Brian Leiter, philosophy professor at the University of Chicago, has a blog and asks “Why hasn’t Rupert Murdoch’s media empire destroyed Australia the way it has destroyed America?”
“Destroyed” is an exaggeration, so let’s rephrase it: Why hasn’t Murdoch destroyed the right-wing in Australia like he has in the US?
The rise of Murdoch’s Fox News in America since 1996 has coincided with the complete crazification of the Republican Party in the U.S., with the result that America is now ungovernable and teetering towards collapse as a democracy (I discussed some of this development in this recent paper).
Yet Murdoch’s media empire has not had such deleterious effects in his native Australia. Here’s the program of the Australian Liberal Party, the party of the right in Australia. With only a couple of exceptions, it’s a set of proposals that would be associated with the more progressive end of the Democratic Party in the U.S.: spend money on infrastructure, on the elderly, on families, on healthcare, on women. Of course, Australian politics started from a different baseline, but the question that naturally arises is: why didn’t the Murdoch media wreck Australia too?
I was discussing this with a friend who recently relocated to Australia, and her explanation was striking: mandatory voting. Everyone has to vote, which means elections (and, in the US, especially primary elections) aren’t dominated by highly motivated partisans. Most people, so the hypothesis goes, are interested in stability, peace, and services, and since everyone must vote, that’s what they vote on, with the result that even the right-wing party has to stand for a program that delivers stability, peace, and services. The Murdoch media rant and rave, as they do here, but since most people (including in the US) ignore the Murdoch media, their effect in Australia is muted by the fact that everyone is voting.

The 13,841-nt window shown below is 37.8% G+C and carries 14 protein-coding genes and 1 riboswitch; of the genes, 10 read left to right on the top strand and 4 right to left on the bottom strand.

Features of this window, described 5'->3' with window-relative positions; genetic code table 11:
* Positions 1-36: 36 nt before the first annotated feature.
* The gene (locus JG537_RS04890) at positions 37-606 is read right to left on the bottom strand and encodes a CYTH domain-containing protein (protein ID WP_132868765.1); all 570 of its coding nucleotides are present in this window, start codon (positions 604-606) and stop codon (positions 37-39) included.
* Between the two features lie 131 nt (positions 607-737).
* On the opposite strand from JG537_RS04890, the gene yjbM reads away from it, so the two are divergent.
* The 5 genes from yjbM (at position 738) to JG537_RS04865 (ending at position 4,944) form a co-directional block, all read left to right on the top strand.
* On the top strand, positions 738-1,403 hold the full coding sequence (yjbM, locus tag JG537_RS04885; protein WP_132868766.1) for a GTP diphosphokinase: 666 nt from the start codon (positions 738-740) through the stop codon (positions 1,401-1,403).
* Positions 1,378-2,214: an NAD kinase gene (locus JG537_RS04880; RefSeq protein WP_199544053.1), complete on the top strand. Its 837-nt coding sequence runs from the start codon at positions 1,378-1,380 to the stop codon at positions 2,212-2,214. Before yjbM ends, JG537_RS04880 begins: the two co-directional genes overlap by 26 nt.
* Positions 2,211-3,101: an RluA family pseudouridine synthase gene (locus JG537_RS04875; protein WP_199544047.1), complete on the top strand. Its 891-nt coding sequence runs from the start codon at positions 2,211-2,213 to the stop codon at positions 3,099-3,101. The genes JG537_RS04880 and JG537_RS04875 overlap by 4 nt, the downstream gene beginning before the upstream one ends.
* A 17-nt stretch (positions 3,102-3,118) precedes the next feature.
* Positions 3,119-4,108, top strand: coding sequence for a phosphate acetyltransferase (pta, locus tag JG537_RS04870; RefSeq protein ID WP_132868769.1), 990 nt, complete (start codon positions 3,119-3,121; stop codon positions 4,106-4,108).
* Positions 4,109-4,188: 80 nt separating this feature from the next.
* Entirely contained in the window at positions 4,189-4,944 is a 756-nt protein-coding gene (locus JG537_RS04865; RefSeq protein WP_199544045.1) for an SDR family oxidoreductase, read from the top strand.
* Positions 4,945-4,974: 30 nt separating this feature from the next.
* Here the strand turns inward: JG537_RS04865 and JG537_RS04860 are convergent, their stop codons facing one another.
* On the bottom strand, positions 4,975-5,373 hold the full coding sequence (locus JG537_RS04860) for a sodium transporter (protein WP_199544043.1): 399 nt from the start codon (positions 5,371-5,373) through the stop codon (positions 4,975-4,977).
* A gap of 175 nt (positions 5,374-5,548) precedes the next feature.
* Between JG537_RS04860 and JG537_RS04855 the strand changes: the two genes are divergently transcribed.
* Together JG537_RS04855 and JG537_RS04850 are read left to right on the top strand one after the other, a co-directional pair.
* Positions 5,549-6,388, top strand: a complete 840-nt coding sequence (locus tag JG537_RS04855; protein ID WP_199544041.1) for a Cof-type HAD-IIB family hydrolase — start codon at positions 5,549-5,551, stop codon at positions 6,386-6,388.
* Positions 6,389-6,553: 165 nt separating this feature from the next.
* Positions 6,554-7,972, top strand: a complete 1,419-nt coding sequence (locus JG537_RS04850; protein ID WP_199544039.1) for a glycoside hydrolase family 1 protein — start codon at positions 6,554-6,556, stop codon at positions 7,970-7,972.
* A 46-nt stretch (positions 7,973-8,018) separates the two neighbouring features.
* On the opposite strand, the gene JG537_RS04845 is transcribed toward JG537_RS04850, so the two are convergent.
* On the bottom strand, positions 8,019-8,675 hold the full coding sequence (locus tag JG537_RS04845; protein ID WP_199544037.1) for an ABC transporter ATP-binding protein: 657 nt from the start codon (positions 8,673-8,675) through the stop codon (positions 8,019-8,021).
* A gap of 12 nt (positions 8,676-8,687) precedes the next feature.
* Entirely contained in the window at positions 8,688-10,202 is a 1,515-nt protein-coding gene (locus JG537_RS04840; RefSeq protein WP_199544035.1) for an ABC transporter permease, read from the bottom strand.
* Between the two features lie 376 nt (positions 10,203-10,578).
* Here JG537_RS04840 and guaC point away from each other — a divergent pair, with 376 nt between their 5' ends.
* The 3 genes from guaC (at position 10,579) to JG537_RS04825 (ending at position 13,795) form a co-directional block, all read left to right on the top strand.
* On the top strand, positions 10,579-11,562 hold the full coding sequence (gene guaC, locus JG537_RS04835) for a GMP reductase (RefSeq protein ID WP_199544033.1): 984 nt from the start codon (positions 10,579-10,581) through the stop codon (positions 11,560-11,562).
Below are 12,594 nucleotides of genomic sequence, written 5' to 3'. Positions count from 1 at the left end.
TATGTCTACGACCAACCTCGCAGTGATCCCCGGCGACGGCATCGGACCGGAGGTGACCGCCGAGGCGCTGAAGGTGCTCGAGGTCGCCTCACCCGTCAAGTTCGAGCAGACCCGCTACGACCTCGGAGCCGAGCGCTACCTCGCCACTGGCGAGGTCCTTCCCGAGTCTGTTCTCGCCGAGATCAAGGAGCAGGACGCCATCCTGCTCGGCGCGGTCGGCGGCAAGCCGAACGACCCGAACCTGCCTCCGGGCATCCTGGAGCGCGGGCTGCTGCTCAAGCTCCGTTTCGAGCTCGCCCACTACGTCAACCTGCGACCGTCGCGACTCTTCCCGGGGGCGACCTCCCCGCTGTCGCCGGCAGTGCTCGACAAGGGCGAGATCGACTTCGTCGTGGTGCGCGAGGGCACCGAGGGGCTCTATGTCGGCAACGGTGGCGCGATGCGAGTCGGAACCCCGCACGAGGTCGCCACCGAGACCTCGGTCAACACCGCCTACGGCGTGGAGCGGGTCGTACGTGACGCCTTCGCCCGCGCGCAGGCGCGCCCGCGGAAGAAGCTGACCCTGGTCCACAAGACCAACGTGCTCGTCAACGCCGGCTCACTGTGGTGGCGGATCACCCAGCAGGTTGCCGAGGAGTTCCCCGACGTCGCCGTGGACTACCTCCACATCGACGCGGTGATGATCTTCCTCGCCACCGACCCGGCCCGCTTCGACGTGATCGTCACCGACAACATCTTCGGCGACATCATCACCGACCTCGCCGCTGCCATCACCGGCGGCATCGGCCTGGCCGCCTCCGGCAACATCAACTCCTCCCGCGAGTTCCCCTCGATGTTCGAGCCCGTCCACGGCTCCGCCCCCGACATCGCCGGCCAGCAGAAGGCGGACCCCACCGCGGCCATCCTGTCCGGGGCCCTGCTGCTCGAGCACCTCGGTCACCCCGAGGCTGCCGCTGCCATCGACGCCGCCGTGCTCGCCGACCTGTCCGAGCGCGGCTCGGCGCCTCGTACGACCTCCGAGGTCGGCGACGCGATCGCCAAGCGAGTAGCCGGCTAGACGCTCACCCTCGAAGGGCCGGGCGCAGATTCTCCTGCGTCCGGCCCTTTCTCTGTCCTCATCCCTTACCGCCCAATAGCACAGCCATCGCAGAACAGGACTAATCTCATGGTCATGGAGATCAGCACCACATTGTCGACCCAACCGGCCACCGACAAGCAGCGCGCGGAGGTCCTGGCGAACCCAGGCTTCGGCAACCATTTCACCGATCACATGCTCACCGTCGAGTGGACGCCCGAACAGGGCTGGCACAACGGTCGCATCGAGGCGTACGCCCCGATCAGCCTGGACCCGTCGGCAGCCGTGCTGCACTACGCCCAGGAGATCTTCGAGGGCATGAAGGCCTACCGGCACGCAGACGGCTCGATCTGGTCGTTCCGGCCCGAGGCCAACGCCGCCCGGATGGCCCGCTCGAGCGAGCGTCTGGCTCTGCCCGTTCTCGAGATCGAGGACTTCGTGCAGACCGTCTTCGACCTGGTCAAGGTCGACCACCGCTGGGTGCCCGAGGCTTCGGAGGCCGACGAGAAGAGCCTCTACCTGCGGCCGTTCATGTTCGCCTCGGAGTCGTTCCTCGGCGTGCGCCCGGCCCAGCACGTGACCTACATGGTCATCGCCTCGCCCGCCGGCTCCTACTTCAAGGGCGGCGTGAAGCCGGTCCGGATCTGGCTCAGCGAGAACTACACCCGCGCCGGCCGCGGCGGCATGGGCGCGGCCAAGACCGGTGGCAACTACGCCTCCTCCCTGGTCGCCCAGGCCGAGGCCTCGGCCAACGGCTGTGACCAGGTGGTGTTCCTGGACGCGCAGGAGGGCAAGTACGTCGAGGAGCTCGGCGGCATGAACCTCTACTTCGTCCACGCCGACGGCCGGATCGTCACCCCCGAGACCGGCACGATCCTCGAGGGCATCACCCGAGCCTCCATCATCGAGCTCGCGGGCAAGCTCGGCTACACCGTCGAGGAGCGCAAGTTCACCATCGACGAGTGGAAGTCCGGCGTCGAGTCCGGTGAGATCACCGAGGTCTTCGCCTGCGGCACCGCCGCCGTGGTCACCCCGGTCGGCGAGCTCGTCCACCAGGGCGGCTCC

He asked what his readers think. One answer was:
Yes, mandatory voting is part of the difference. But I suspect that the preferential voting system is also important, and tends to select more sensible, stable legislators.
The Australian government explains its system of preferential voting:
Elections that use a simple majority, or “first-past-the-post” systems, elect a candidate who has received the most number of votes in a contest after a single count. This is regardless of whether or not the number of votes for the successful candidate represents a majority of the total amount of votes.
First-past-the-post voting systems are used in many countries including the United States, the United Kingdom, Canada and India.
There are many different types of preferential voting systems in use across Australia and the world.
Some preferential voting systems make it compulsory for voters to mark a preference for every single candidate on the ballot paper, some require a certain number of preferences to be indicated and others are optional preferential.
Australian federal elections use a preferential voting system where voters are required to:
- mark a preference for every candidate on the green ballot paper (House of Representatives)
- mark a preference for a designated number of preferences on the white ballot paper (Senate)
Note: voters in Australia are subject to a small fine if they don’t vote.
Of course, we could never institute mandatory voting in America, because, you know, FREEDOM!
In other words, a right-wing minority is free to destroy American democracy because, you know, a Constitution ratified 232 years ago.